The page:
It will be no surprise to regular readers that I like a challenge and a goal. (Remember those 40 goals I wanted to reach by the time I turned 40?) So the new goal is to be fluent—at least to my own satisfaction—by the time I am 45. That gives me five years. I already have the books to get started. Just think, I could do this and actually quit whining about not being able to speak a foreign language. Hmm…what ever will I whine about now on vacation? I am sure I will think of something.

What seemingly impossible life goal could you actually achieve by cutting out the excuses and with a little planning and determination? What languages do you speak? Which would you like to learn?

Sunday Morning

Boy am I glad I am done blogging about that 40 by 40 list. Hope it isn’t as tedious to read as it was to write.

We are about to head off to “Julie & Julia.” I loved the book based on the blog, and I loved watching Julia Child as a kid, and I LOVE going to the Julia Child kitchen at the Smithsonian. I am not sure I like Streep’s Julia voice from the trailers, but the film has gotten good reviews so I will reserve my judgement.

I took this photo about 4 years ago on a sunny Sunday morning in London. This fabulous stack of scones was taken in the Orangerie at Kensington Palace. A really wonderful and comfortable place to sit with friends. I am very proud of this picture, I think the lighting is just perfect. Unfortunately, this was taken before I had a digital camera and the only copy I have is this well worn one that has been tacked above various desks over the years, so it doesn’t scan very well. Looks better in person. Maybe I still have the negative somewhere.

40 by 40 Update: #40 Give $10 to Charity for Every Goal Not Completed by August 17, 2009

(Back in May of 2007 I noticed that a bunch of people in the blogosphere had created lists of 101 things to do in 1001 days. I was intrigued by the notion but felt I needed to change the parameters. So I created my 40 by 40 list. 40 things I wanted to do before I turned 40. Well on August 17th I turn 40, and I need to give $10 to charity for every uncompleted item. So it is time to see how I did.)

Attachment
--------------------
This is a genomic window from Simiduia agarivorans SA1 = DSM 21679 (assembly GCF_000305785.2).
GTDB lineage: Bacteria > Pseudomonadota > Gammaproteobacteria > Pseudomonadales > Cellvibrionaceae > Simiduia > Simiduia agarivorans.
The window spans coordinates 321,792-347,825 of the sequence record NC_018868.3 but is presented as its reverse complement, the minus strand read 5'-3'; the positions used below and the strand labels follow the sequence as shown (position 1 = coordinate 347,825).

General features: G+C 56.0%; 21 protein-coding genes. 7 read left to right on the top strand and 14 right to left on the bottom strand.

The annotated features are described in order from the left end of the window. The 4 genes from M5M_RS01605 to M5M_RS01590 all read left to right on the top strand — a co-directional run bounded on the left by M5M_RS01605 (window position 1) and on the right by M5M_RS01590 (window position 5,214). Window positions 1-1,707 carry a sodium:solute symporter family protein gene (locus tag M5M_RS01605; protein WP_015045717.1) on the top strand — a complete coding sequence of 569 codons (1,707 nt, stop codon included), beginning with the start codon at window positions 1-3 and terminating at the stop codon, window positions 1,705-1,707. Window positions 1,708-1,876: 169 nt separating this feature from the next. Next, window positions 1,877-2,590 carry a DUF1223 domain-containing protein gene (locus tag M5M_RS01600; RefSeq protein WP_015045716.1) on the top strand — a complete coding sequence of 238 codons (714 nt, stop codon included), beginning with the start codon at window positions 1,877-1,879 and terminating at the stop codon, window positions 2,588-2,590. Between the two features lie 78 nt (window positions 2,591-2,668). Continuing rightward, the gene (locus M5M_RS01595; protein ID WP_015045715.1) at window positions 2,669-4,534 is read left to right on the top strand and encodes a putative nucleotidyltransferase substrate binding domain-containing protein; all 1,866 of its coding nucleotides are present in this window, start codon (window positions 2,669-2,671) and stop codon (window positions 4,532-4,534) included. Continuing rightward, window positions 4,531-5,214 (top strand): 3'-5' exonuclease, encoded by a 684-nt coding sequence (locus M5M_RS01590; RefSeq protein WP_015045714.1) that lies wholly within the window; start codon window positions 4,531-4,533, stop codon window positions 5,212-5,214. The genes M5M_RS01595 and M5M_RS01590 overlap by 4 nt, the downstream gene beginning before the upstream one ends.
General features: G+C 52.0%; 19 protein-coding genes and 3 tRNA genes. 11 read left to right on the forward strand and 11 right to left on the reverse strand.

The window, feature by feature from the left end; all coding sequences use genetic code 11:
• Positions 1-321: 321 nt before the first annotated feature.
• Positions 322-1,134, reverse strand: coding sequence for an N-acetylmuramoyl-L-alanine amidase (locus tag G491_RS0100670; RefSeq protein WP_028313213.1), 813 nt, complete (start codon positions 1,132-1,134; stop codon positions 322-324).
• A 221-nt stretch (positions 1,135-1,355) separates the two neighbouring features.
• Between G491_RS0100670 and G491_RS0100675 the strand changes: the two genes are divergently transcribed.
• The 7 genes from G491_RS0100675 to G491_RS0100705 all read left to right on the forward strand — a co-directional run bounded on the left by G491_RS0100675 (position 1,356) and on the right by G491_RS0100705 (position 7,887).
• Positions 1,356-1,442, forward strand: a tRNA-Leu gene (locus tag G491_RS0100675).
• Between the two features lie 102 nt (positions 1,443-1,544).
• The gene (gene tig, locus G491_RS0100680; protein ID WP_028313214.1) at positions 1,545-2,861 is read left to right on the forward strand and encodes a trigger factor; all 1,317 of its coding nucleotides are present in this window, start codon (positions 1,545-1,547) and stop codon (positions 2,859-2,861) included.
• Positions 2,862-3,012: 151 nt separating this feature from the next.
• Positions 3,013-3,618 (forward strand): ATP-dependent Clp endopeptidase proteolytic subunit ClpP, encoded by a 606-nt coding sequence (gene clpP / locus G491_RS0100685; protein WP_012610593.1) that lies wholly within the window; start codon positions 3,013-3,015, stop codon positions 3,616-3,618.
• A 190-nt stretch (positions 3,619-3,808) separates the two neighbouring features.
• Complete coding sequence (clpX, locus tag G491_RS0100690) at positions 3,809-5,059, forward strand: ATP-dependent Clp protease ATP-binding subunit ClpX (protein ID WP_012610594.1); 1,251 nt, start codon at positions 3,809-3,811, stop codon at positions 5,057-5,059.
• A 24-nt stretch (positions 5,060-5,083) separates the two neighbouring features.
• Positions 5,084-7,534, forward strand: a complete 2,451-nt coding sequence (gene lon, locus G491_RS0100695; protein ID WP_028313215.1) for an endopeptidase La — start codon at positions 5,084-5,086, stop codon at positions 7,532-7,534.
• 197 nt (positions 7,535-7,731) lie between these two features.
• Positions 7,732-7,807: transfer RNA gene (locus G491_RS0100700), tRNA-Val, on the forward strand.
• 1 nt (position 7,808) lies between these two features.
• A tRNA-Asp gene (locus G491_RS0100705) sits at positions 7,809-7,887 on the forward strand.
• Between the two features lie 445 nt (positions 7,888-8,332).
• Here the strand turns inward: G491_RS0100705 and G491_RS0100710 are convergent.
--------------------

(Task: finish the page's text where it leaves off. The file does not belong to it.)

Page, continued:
40. Give $10 to Charity for Every Goal Not Completed – COMPLETED
Final Tally: $190.00 to charity.
Thankfully the 40th goal was to give money to charity. Any other goal probably would have put my success/failure rate at 50%. At least this way my failure rate was just below 50%. Some of the goals were good ones, even if I didn’t complete them. And others were the victim of changed priorities. It was a fun experiment. But kind of glad I am done. I don’t really want to contemplate the next milestone (50). I still have 10 years for that.

I am actually going to give the money to two different charities.

Washington Animal Rescue League: A really wonderful animal shelter here in DC and the place where we will hopefully find a nice pound dog next year.

Alzheimer’s Association Southwest Chapter: My dad puts a lot of time and effort into a practically full time volunteer job with the Alzheimer’s Association chapter in Phoenix. Honestly, he puts in too much time and effort. He is supposed to be retired after all. At any rate, his efforts and the cause deserve support. Among other things, they provide Alzheimer’s information and referrals for friends and families of people with Alzheimer’s.

40 by 40 Update: #39 Sing in a Choir


(Back in May of 2007 I noticed that a bunch of people in the blogosphere had created lists of 101 things to do in 1001 days. I was intrigued by the notion but felt I needed to change the parameters. So I created my 40 by 40 list. 40 things I wanted to do before I turned 40. Well on August 17th I turn 40, and I need to give $10 to charity for every uncompleted item. So it is time to see how I did.)